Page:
The main difference between Sudafed and Sudafed PE is their active ingredients. The active ingredient in Sudafed is pseudoephedrine, whereas the active ingredient in Sudafed PE is phenylephrine. Because of this, Sudafed and Sudafed PE are available in different forms and strengths. Sudafed also lasts longer and may be more effective than Sudafed PE.

Another difference is the availability of these products. You can easily find and purchase Sudafed PE and other products containing phenylephrine over the counter. However, in 2005, the Food and Drug Administration (FDA) banned over-the-counter (OTC) sales of cold medicine containing pseudoephedrine with the Combat Methamphetamine Epidemic Act. Medications like Sudafed now have to be kept behind the pharmacy counter and may require a prescription to purchase.

By making stores keep it behind the pharmacy counter, the FDA hopes to decrease the illegal use of pseudoephedrine to make methamphetamine (meth) and other drugs. Some states even have limits on how much medication their pharmacies can sell daily.     

You can still buy Sudafed; you’ll just have to buy it from behind the counter. Depending on the state you live in, you might also need a prescription from a doctor to buy Sudafed. If prescribed, you can find coupons for Sudafed on SingleCare.

Recap: Sudafed vs. Sudafed PE
Generic namePseudoephedrinePhenylephrine
FormsLiquid, tablets (immediate-release and  extended-release formula)Tablets, caplets, liquid
Strengths30 mg, 120 mg, 240 mg10 mg
Dosage frequencyImmediate-release: every 4-6 hours
Extended-release: every 12-24 hours, depending on product 
Every 4 hours
OTC or prescription drug?Kept behind the pharmacy counter. A prescription is sometimes required.Available over the counter in pharmacy and drugstore aisles.

Are there alternatives to Sudafed?  

If you’re allergic to Sudafed or have a health condition that prevents you from taking it, there are alternative medications that can help with congestion and sinus pressure. Because these drugs are often found in combination with other drugs (and often do contain Sudafed), ask your pharmacist for help selecting an OTC medication that is appropriate for you, considering any medical conditions or other medications you take. Here’s a list of some popular Sudafed alternatives:

  • Mucinex is an expectorant that helps clear mucus from the sinuses, throat, and lungs. It is available in several formulations, alone and in combination with a cough suppressant or Sudafed. Compare Sudafed and Mucinex here.  
  • Benadrylis an antihistamine that can help relieve cold symptoms; however, drowsiness is a common side effect.
  • Claritin primarily treats allergy symptoms, but it may alleviate some cold symptoms like runny noses. It is a less drowsy antihistamine than Benadryl.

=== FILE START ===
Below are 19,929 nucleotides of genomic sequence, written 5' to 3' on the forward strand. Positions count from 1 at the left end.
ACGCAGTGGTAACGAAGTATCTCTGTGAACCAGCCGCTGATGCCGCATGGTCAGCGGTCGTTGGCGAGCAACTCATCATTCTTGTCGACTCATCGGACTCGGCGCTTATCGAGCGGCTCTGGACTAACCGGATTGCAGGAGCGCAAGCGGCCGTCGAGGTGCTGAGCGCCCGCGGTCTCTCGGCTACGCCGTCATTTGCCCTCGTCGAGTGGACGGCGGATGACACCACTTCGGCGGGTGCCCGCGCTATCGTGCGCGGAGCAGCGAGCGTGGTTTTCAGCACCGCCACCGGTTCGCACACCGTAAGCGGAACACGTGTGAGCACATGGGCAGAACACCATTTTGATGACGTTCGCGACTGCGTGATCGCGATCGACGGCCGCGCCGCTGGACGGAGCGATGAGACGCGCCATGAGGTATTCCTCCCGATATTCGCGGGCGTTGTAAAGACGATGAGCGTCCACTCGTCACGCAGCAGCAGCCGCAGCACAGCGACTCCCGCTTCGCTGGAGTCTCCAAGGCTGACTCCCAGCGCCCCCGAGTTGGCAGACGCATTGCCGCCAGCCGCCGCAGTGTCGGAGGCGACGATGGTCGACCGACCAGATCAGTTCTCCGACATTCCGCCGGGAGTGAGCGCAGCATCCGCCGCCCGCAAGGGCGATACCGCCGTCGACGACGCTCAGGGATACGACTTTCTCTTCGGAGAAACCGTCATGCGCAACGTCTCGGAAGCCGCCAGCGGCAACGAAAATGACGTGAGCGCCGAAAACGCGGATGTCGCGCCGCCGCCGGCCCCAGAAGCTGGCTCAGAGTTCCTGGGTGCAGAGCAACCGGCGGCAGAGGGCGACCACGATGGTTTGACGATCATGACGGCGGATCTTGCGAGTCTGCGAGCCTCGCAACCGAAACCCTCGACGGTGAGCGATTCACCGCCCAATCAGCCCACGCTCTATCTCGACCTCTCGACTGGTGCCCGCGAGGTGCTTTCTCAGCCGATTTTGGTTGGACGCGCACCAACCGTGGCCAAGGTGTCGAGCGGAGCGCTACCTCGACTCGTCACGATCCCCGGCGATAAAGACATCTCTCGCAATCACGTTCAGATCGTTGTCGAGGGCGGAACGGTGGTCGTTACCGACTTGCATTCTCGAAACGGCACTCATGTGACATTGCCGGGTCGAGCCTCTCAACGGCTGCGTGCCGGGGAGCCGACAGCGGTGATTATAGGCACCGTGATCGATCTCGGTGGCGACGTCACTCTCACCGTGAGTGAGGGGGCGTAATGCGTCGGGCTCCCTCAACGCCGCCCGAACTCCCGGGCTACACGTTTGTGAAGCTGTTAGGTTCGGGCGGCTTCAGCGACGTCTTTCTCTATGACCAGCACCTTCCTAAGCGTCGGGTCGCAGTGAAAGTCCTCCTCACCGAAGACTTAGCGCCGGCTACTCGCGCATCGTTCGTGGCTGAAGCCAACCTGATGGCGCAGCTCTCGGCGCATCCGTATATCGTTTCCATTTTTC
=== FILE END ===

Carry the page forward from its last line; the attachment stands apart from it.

• Zyrtec is not a decongestant, but it can alleviate allergy symptoms, like watery eyes, sneezing, and a runny nose.
  • Allegrais a non-drowsy antihistamine, like Zyrtec, that treats upper respiratory allergies and allergic asthma.
  • Xyzal is another non-drowsy antihistamine that treats hay fever and hives.

Aside from medications, many people use natural and home remedies to help with their sinus pressure, pain, and congestion. Running a humidifier at home can help with nasal congestion, and so can using a neti pot, which uses a saline solution to clear sinuses. Even staying hydrated can thin the mucus that’s produced by nasal passages.

Sours: https://www.singlecare.com/blog/what-is-sudafed/

SUDAFED® Sinus Congestion

Do not use if you are now taking a prescription monoamine oxidase inhibitor (MAOI) (certain drugs for depression, psychiatric or emotional conditions, or Parkinson's disease), or for 2 weeks after stopping the MAOI drug. If you do not know if your prescription drug contains an MAOI, ask a doctor or pharmacist before taking this product.

Ask a doctor before use if you have

  • heart disease
  • high blood pressure
  • thyroid disease
  • diabetes
  • trouble urinating due to an enlarged prostate gland

When using this product do not exceed recommended dose

Stop use and ask a doctor if

  • nervousness, dizziness, or sleeplessness occur
  • symptoms do not improve within 7 days or occur with a fever

If pregnant or breast-feeding, ask a health professional before use.

Keep out of reach of children. In case of overdose, get medical help or contact a Poison Control Center right away. (1-800-222-1222)

Sours: https://www.sudafed.com/products/sudafed-sinus-congestion
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pronounced as (soo doe e fed' rin)